And, coincidentally, it happens to be that time of year to remember gratitude! Truth be told, I’m not really one who counts down the days to Thanksgiving by marking each one with a declaration of all I’m grateful for. Maybe I should do that, but I don’t. There’s a lot of trendy Facebook things I don’t do.
But upon reflecting on recent time spent with loved ones and BFFs and siblings from out of town, I realize what I’ve always known, what makes life beautiful. I’ve gotten to sit and laugh hysterically with my husband and close friends over amazing cuisine in our favorite restaurants. I’ve gotten to catch up with siblings and their spouses, while recounting the never-dull family history through the wit of my dad. I’ve gotten to relish lovingly home-cooked meals and quiet conversation with my mom and stepdad. I’ve gotten to indulge in pumpkin crepes and colorful tree-lined walks while chatting with the dearest of friends. Be it for birthday celebrations (they all seem to fall in October and November!!) or just the regular get together, it’s been nice. No, it’s been wonderful. And in every gathering I’m reminded of how fortunate I am to have so many great people in my life. For my wonderful husband, my parents, my step-parents, my brother and sisters, my step-siblings, my nieces and nephews, my extended family, and my amazing friends: I. Am. Grateful.
And, I realize more than ever that these joyful times that seem so abundant are actually terribly finite. I learned this most acutely with my grandma’s passing, but still sometimes forget in the day-to-day mundanity how fleeting it all is. What I’ve also learned is to look for the good in people, and truly appreciate it. Even though there will always be some who mostly only elicit cynicism from me, over all I’m amazed by the people in my life and their unique gifts. I feel like I look at each person and see such a starkly different set of characteristics from my own, and I marvel at them. And I think finding and nurturing this appreciation for life and all the remarkable people in it is what makes it worth living.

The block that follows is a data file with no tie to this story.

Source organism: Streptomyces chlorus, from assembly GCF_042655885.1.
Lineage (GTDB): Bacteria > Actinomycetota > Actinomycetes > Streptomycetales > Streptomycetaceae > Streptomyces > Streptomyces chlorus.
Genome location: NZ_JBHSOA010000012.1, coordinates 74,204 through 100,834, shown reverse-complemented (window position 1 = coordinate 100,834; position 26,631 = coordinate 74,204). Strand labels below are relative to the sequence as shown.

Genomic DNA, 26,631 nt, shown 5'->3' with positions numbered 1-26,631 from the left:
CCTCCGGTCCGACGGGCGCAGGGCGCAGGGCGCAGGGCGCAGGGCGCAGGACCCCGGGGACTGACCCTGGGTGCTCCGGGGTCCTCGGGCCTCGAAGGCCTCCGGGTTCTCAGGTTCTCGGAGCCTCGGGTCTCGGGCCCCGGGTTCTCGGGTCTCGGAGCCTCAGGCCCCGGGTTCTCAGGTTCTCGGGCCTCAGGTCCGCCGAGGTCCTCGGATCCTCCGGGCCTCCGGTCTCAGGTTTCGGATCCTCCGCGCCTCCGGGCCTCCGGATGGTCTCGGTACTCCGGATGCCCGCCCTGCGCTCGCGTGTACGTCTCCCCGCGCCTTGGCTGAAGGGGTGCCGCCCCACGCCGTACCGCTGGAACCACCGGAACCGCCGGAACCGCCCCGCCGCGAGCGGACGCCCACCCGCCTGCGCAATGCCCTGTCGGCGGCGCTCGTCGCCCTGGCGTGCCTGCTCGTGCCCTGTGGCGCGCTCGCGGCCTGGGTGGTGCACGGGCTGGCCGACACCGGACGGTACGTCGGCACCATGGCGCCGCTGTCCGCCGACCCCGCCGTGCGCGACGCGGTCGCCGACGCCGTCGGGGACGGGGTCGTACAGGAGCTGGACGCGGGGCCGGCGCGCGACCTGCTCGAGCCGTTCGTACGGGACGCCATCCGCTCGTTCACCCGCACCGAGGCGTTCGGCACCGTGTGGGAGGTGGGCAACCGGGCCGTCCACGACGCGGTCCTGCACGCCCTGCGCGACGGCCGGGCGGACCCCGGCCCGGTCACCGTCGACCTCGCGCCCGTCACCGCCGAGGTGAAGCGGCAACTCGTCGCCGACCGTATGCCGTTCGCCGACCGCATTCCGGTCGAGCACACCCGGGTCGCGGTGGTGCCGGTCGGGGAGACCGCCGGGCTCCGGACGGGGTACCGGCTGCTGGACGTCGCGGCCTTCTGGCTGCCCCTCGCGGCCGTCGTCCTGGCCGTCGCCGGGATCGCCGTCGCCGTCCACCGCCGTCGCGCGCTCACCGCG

So…happy November to you, and happy Thanksgiving!
Lately I’ve been thinking a lot about gratitude and trying to summon the appropriate amount of it, especially as Thanksgiving approaches. Intellectually, I know that gratitude is the antidote (or at least a proper response) to many negative states we may find ourselves in – like envy, pain, disappointment, and even apathy. But sometimes it’s just not that easy to feel. I guess that’s one of gratitude’s ironies; you’re more likely to have it when everything’s great, but it’s a complete no-show the minute times get tough. So that being said, I’ve struggled with being thankful this year.
Now I know that I have innumerable blessings to count, but of course, many of the most profound ones often end up getting taken for granted, which is a terrible shame. After a while it’s like not being able to see the forest through the trees, which I think boils down to perspective. But just recently, because of a new perspective on an event from the past, I was able to access a huge amount of gratitude, which has given me a better attitude. An attitude of gratitude (sorry, couldn’t resist).
It all started the other day when I was in a funk because of a number of frustrations that seemed to be mounting. My emotions were raw and confidence was low. I remember I was staring at my hand for a moment, and then it hit me. A most unexpected memory flooded my brain from when I was about 4 years old, maybe slightly younger. I was with my mom at a neighbor’s house. All the adults were occupied in conversation, and I was bored, so someone gave me a pad of paper, a pencil, and some crayons. Even at that age I was not impressed with crayons – I thought they left such an inconsistent mark on paper, nothing like what you’d see in the smooth clarity of a cartoon. I was obsessed with cartoons. Anyway, I remember deciding, with rather firm resolve, to draw a realistic looking hand. How hard could it be? So I held out my left hand as a model and put my pencil to the paper. Not knowing where to start, however, I stared more closely at my hand. And then I noticed the detail. There were lines and creases on every finger and in the palm… and then I focused in further and saw even smaller lines and skin texture and finger prints, and on and on. I’m sure my eyes became large as I realized just how complex a little hand could be. I threw down the pencil, immediately frustrated to the point of anger. The amount of detail had overwhelmed me and my quick temper had taken over, causing me to commence sulking. Continue reading